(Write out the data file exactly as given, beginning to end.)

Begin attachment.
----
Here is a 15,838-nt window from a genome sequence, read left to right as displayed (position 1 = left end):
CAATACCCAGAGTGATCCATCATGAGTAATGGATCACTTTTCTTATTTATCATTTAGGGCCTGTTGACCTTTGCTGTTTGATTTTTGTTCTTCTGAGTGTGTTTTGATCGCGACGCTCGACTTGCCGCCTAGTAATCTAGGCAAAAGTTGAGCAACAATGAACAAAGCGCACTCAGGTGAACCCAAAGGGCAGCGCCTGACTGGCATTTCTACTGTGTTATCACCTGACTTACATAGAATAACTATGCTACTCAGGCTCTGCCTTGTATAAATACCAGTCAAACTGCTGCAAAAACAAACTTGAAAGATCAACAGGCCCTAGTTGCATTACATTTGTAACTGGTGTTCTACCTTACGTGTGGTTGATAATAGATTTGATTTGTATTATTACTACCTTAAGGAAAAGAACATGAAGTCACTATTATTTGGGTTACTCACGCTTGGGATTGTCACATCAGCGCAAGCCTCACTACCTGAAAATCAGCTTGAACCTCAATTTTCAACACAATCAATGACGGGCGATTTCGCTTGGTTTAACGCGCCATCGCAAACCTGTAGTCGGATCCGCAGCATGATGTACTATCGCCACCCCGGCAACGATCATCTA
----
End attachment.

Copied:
Here is a 15,838-nt window from a genome sequence, read left to right as displayed (position 1 = left end):
CAATACCCAGAGTGATCCATCATGAGTAATGGATCACTTTTCTTATTTATCATTTAGGGCCTGTTGACCTTTGCTGTTTGATTTTTGTTCTTCTGAGTGTGTTTTGATCGCGACGCTCGACTTGCCGCCTAGTAATCTAGGCAAAAGTTGAGCAACAATGAACAAAGCGCACTCAGGTGAACCCAAAGGGCAGCGCCTGACTGGCATTTCTACTGTGTTATCACCTGACTTACATAGAATAACTATGCTACTCAGGCTCTGCCTTGTATAAATACCAGTCAAACTGCTGCAAAAACAAACTTGAAAGATCAACAGGCCCTAGTTGCATTACATTTGTAACTGGTGTTCTACCTTACGTGTGGTTGATAATAGATTTGATTTGTATTATTACTACCTTAAGGAAAAGAACATGAAGTCACTATTATTTGGGTTACTCACGCTTGGGATTGTCACATCAGCGCAAGCCTCACTACCTGAAAATCAGCTTGAACCTCAATTTTCAACACAATCAATGACGGGCGATTTCGCTTGGTTTAACGCGCCATCGCAAACCTGTAGTCGGATCCGCAGCATGATGTACTATCGCCACCCCGGCAACGATCATCTA